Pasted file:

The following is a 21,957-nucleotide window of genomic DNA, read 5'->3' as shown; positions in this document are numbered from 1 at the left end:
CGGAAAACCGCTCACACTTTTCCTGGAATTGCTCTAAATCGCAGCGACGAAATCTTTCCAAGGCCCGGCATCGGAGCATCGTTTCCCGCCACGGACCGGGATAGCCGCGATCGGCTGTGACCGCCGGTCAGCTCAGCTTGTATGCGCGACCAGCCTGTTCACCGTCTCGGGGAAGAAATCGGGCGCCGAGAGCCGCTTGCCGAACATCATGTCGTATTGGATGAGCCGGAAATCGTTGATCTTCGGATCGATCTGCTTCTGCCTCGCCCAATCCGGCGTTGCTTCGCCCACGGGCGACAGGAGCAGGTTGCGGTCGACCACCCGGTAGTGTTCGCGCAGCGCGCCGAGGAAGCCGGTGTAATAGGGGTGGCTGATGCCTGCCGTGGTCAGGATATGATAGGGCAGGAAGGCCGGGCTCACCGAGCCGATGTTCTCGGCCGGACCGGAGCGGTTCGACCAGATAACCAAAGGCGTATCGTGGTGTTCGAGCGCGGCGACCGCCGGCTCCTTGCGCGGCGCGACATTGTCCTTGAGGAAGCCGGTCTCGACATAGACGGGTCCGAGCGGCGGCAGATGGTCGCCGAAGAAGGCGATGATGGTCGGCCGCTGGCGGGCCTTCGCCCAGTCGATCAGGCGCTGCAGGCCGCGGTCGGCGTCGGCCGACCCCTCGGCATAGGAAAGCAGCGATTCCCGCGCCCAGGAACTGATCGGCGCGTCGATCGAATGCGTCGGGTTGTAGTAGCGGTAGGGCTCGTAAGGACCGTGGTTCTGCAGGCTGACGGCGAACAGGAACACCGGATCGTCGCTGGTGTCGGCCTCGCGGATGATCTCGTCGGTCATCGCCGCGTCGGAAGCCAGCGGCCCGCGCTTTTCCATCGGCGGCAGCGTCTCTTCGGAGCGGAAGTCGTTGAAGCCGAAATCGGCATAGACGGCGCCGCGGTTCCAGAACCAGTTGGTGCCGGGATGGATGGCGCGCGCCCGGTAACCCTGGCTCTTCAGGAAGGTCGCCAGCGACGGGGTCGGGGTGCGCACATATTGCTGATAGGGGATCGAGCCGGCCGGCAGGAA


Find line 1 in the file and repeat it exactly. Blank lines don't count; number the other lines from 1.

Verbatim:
The following is a 21,957-nucleotide window of genomic DNA, read 5'->3' as shown; positions in this document are numbered from 1 at the left end: